Caught this on BBC news being shown on the Heathrow Express a few weeks ago. It’s the future.
OpenGeoData now automagically twitters its posts to @openstreetmap!
You climbed up a mountain and took a photo:
And that’s very pretty. But it’s 2009! Why doesn’t it have all kind of magic over the top of it. Enter Marmota. You tell it where you took the photo (maybe your photo has a GPS attached anyway) and it generates a simulated panorama 360 degree wraparound of what the landscape looks like from height field data. It then matches your photo’s pitch, yaw and roll and lens angle against this virtual panorama to figure out exactly where you were pointing it. It uses computer vision techniques to figure out the outline of mountains in your photos to do the matching. Here it’s matched it to pointing at these mountains:
And now you can fade between the computer generated hills and the image itself:
Finally because it knows the height and location of each pixel in the image, you can now in 3D overlay OSM data (such as rivers etc below) on to that picture. You’re augmenting it with things much as wikitude does, but at a higher resolution.
Now of course the output can be played with and overlaid in proprietary and closed projects like Google Earth. Here we’re looking back from a distance toward the location from which the photo was taken. The black areas are hidden shadow areas where hills block the view from where the picture was taken:
These ortho rectified images can be played with in any GIS. Neat huh?
Here’s a short podcast with the projects creator.
OSM gets a brief mention in this article about PNDs in my faveourite newspaper, The Economist.
I’m on a open call on yi-tan today. Dial in details below:
Yi-Tan is a small, independent company created to help everyone understand the changes underway now and learn to thrive in them.
Our principal business is events, ranging from the two-hour Shake Your Brain to the half-day Fast Camps and the full four-day Boot Camp 4 the New Millennium. We also customize programs for specific clients.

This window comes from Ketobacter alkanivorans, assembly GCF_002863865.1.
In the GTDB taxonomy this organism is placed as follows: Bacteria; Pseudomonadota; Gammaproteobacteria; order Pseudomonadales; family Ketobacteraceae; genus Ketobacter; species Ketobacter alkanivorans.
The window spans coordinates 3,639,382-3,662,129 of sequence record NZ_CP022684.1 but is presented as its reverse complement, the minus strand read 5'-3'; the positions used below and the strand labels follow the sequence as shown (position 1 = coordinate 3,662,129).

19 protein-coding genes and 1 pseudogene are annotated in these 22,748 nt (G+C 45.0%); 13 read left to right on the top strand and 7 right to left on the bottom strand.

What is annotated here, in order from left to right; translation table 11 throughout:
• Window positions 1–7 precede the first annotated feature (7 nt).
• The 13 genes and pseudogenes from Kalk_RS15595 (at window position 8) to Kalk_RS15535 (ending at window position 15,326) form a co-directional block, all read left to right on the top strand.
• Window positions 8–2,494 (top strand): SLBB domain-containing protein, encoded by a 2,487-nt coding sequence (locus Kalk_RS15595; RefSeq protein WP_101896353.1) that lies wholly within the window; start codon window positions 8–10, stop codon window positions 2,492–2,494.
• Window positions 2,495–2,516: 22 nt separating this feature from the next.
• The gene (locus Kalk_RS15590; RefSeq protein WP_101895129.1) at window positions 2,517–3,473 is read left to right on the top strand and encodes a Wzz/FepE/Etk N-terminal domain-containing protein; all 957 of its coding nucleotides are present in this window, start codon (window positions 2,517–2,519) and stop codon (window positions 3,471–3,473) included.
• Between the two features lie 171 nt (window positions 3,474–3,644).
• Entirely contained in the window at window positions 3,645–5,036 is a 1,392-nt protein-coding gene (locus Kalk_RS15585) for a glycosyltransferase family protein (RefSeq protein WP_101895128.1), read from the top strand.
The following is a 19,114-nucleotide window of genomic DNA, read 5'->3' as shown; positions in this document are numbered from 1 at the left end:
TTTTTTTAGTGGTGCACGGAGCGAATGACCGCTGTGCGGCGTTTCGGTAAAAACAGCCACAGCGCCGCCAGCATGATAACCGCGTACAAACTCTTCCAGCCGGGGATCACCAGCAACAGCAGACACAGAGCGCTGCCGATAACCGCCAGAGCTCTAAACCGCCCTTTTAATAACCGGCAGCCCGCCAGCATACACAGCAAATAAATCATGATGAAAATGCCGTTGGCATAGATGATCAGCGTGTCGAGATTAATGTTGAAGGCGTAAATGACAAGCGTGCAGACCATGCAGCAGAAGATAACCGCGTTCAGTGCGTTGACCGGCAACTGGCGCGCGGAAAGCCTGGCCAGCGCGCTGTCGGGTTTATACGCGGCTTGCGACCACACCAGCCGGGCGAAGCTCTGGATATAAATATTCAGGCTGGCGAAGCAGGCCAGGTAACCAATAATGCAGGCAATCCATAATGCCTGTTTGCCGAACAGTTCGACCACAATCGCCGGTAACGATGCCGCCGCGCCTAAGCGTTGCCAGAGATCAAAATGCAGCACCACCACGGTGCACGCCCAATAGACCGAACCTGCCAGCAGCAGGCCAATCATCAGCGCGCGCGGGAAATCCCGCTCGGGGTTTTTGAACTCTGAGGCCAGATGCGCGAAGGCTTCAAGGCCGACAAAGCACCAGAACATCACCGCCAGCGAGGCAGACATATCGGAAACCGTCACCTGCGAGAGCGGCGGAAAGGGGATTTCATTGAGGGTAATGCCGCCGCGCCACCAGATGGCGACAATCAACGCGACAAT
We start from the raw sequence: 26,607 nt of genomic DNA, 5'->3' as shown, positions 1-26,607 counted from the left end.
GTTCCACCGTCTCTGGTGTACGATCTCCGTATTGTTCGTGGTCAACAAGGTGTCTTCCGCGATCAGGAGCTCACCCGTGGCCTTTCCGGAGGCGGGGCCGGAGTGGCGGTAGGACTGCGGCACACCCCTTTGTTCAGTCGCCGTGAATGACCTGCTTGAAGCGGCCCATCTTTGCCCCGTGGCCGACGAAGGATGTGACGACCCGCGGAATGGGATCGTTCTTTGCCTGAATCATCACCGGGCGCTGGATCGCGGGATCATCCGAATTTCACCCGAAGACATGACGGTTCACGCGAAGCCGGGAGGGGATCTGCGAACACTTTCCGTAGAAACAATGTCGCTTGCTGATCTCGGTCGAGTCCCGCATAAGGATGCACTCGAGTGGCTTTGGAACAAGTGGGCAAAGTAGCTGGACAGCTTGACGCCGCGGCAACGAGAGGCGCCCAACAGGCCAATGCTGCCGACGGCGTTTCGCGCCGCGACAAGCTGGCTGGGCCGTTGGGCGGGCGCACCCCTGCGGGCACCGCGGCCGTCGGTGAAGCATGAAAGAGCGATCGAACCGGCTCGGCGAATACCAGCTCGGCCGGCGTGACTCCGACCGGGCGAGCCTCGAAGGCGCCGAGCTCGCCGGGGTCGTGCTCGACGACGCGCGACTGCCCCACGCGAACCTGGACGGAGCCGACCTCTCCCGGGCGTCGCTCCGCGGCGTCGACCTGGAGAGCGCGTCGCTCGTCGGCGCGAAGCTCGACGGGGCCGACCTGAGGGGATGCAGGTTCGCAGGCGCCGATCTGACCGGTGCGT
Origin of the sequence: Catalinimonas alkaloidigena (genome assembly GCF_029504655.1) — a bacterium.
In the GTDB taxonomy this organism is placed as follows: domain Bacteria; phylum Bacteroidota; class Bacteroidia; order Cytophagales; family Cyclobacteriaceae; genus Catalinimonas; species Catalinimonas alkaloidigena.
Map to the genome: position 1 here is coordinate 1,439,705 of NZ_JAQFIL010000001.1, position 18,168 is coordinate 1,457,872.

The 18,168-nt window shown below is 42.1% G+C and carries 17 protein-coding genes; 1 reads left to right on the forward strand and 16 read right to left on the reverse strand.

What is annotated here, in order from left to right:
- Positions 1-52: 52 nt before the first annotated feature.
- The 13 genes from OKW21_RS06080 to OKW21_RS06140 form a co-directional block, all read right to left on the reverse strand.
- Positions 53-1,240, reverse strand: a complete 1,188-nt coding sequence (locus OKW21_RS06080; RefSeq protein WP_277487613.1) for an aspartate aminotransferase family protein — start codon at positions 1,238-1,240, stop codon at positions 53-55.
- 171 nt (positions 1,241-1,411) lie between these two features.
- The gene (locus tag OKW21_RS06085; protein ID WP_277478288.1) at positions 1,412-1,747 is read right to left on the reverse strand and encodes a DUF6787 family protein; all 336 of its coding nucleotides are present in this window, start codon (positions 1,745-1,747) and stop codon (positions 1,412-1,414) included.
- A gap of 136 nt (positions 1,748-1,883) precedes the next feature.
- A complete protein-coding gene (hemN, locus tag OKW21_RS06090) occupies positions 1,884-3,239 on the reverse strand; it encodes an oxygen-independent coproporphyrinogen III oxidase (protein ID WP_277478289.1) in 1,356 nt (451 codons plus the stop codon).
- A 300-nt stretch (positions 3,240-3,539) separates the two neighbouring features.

Conversations are a necessary element for change. To that end, we host the Yi-Tan Weekly Call as well as the Yi-Tan List, both of which anyone can join. Change also requires continuity. To keep event attendees connected with one another well after their events have ended, we run the Yi-Tan Alumni List.
On Monday: Please join us for the Yi-Tan Weekly Call,
1:30pm Eastern, Monday June 8, 2009
Our topic: OpenStreetMap
Date: Monday, June 8, 2009
Time: 10:30 PST, 1:30 EST
Dial-in Number: 1-270-400-1500
Participant Access Code: 778778
Watch the talk of the century, Ubiquitous Geocontext from Where 2.0:
Who among all these people, representatives of companies, organizations, movements and products, is currently the “hot”?
This is Steve Coast (aka Stave C.).
He initiated the movement of mass collaboration in producing voluntary (professional or amateur) Geographic Information mainly road OpenStreetMap.
It is now serious business with startup CloudMade. CloudMade offer aims to provide an alternative to Google Maps API, but operating a software stack open source and data from OpenStreetMap.
He gave a good conference (see here) where I particularly liked his last 2 minutes (minute 14:40) when he starts sentences like:
– Think of what Openness means to you.
– Google Map Maker is open but there’re restrictions on the license.
– GeoPlanet is amazing but there is still dependency on Yahoo! Itself.
– TomTom think they have a community because you can fix a street. They do not. They have a set of data to customers giving them.
And the last slide of his presentation, a wink of a second Google Pardons and Ed:
– As open as my Clenched Fist – FakeEdParsons
… I suspect Steve C. to personify FakeEdParsons (http://twitter.com/FakeEdParsons). It denies the real Ed and swear not to know who it is. Ed is a false be virtual funniest of the community with a sentence like the following:
“Come and learn how lat49 GeoCommons and no longer have business models at the Google Booth” (in reference to the announcement of Google Maps API Data and Maps Ad Unit).
Want to get involved in OpenStreetMap but don’t have a GPS or even computer? Now there’s walking papers.
Walking papers lets you print out a OSM map and then write on it. Get home, scan it in and then that map can be drawn on top of using familiar OSM tools. To do this, it prints magic codes on the edge of the map that can be recognised when scanned back in to geolocate the image. If you don’t even have a printer or scanner, they’ll print and scan for you via the postal service. You can meet the author of walking maps, Mike Migurski, and try it out this weekend at the San Francisco Mapping Party.